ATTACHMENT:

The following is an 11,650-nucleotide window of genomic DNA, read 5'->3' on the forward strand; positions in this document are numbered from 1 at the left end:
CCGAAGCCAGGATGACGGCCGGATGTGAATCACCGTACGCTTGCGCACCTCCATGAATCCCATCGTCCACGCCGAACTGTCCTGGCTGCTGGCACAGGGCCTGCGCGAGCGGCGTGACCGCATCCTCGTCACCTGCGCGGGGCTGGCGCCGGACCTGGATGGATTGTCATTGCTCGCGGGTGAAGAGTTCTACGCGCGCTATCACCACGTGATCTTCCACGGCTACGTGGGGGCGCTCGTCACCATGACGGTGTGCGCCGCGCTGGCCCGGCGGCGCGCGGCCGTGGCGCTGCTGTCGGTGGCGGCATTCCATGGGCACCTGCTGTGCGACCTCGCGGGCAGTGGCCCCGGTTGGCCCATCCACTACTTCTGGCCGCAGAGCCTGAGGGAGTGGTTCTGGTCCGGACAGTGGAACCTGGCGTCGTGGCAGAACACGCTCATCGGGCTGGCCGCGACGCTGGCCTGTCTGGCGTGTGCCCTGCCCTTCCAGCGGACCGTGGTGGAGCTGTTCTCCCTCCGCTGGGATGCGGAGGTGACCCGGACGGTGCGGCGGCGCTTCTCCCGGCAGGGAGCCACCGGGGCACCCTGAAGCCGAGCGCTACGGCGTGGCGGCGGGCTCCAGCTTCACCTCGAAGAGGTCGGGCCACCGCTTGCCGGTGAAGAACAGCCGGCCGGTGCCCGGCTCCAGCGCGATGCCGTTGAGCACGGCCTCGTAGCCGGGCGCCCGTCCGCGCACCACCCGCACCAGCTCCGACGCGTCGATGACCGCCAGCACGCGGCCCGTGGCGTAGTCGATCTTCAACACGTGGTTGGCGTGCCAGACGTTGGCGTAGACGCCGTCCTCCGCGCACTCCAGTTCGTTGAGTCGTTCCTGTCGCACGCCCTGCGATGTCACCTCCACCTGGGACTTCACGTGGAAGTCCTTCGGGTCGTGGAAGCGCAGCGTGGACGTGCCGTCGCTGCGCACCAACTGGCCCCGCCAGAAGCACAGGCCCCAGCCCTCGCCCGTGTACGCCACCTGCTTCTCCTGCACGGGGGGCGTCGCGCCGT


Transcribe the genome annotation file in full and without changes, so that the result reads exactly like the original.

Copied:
The following is an 11,650-nucleotide window of genomic DNA, read 5'->3' on the forward strand; positions in this document are numbered from 1 at the left end:
CCGAAGCCAGGATGACGGCCGGATGTGAATCACCGTACGCTTGCGCACCTCCATGAATCCCATCGTCCACGCCGAACTGTCCTGGCTGCTGGCACAGGGCCTGCGCGAGCGGCGTGACCGCATCCTCGTCACCTGCGCGGGGCTGGCGCCGGACCTGGATGGATTGTCATTGCTCGCGGGTGAAGAGTTCTACGCGCGCTATCACCACGTGATCTTCCACGGCTACGTGGGGGCGCTCGTCACCATGACGGTGTGCGCCGCGCTGGCCCGGCGGCGCGCGGCCGTGGCGCTGCTGTCGGTGGCGGCATTCCATGGGCACCTGCTGTGCGACCTCGCGGGCAGTGGCCCCGGTTGGCCCATCCACTACTTCTGGCCGCAGAGCCTGAGGGAGTGGTTCTGGTCCGGACAGTGGAACCTGGCGTCGTGGCAGAACACGCTCATCGGGCTGGCCGCGACGCTGGCCTGTCTGGCGTGTGCCCTGCCCTTCCAGCGGACCGTGGTGGAGCTGTTCTCCCTCCGCTGGGATGCGGAGGTGACCCGGACGGTGCGGCGGCGCTTCTCCCGGCAGGGAGCCACCGGGGCACCCTGAAGCCGAGCGCTACGGCGTGGCGGCGGGCTCCAGCTTCACCTCGAAGAGGTCGGGCCACCGCTTGCCGGTGAAGAACAGCCGGCCGGTGCCCGGCTCCAGCGCGATGCCGTTGAGCACGGCCTCGTAGCCGGGCGCCCGTCCGCGCACCACCCGCACCAGCTCCGACGCGTCGATGACCGCCAGCACGCGGCCCGTGGCGTAGTCGATCTTCAACACGTGGTTGGCGTGCCAGACGTTGGCGTAGACGCCGTCCTCCGCGCACTCCAGTTCGTTGAGTCGTTCCTGTCGCACGCCCTGCGATGTCACCTCCACCTGGGACTTCACGTGGAAGTCCTTCGGGTCGTGGAAGCGCAGCGTGGACGTGCCGTCGCTGCGCACCAACTGGCCCCGCCAGAAGCACAGGCCCCAGCCCTCGCCCGTGTACGCCACCTGCTTCTCCTGCACGGGGGGCGTCGCGCCGT